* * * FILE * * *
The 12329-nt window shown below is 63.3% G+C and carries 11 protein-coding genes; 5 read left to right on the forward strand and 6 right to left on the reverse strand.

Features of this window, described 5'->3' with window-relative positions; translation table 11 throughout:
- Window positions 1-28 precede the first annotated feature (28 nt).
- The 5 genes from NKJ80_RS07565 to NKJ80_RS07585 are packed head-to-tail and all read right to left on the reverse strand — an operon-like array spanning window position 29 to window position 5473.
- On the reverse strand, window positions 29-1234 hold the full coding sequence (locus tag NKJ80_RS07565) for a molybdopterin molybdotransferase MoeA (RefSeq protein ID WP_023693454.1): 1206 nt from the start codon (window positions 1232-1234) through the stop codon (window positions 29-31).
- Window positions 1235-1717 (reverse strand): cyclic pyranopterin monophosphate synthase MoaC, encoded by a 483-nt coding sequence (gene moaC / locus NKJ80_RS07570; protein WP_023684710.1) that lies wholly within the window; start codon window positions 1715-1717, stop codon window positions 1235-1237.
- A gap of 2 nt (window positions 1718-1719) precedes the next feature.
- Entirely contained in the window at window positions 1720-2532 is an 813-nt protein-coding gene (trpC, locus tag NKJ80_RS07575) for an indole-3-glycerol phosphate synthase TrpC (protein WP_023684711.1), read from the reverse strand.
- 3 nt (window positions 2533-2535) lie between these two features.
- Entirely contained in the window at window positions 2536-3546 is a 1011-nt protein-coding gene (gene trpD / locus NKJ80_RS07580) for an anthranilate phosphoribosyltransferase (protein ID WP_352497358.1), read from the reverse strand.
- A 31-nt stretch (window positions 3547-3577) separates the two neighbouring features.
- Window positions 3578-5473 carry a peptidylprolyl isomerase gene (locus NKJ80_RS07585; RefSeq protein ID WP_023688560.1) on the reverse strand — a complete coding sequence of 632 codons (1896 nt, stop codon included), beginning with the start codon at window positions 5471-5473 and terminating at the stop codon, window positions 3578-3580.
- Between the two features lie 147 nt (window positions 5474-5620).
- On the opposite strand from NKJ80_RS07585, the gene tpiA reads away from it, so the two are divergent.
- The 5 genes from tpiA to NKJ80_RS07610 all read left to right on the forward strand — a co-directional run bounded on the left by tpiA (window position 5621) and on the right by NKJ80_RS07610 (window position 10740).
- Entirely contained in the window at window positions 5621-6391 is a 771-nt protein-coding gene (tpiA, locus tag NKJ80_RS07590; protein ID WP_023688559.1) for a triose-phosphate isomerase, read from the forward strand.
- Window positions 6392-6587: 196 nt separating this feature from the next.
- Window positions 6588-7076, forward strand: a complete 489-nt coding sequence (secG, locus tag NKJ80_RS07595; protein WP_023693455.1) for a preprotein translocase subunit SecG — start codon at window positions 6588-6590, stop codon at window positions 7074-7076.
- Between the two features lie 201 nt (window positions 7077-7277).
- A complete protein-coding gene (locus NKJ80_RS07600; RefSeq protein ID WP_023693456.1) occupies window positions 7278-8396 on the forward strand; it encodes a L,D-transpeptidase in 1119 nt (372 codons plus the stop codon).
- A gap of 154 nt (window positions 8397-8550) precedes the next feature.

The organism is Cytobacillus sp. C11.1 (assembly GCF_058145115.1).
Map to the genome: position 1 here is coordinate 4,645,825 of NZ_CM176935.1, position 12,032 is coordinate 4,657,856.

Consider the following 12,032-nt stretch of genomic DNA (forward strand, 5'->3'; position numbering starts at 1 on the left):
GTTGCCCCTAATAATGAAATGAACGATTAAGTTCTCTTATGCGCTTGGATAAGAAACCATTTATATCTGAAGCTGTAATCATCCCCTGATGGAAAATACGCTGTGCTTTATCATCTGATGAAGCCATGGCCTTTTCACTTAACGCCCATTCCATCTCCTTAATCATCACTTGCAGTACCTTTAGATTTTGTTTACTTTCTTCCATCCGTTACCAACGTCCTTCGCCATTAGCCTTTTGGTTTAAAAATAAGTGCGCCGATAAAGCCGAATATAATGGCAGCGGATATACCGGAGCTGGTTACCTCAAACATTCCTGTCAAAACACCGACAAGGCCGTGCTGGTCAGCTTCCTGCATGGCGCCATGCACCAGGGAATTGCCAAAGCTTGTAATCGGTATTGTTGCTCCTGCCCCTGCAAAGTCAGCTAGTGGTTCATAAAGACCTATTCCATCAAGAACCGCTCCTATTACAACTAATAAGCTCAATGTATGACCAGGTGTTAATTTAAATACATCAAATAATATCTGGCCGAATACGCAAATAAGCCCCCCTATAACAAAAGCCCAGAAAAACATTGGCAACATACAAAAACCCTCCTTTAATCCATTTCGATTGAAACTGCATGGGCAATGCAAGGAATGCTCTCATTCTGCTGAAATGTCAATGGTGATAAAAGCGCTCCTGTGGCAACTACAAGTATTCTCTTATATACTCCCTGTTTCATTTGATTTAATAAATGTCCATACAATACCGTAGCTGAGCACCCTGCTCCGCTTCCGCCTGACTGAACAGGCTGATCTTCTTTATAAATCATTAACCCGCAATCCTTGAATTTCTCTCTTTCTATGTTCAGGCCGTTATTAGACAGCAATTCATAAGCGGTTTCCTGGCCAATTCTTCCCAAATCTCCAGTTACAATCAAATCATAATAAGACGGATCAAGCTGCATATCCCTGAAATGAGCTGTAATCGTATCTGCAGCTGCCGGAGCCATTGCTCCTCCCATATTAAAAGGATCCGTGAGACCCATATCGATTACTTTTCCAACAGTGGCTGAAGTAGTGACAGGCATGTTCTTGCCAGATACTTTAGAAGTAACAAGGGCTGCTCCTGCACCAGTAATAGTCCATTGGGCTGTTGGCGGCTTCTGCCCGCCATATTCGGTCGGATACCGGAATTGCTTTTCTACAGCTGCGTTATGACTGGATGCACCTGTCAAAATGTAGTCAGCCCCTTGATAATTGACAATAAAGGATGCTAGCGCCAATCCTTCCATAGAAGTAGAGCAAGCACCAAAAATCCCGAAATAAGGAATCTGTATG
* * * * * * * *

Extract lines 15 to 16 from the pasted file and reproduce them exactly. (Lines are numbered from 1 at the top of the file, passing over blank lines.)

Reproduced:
- The 5 genes from tpiA to NKJ80_RS07610 all read left to right on the forward strand — a co-directional run bounded on the left by tpiA (window position 5621) and on the right by NKJ80_RS07610 (window position 10740).
- Entirely contained in the window at window positions 5621-6391 is a 771-nt protein-coding gene (tpiA, locus tag NKJ80_RS07590; protein ID WP_023688559.1) for a triose-phosphate isomerase, read from the forward strand.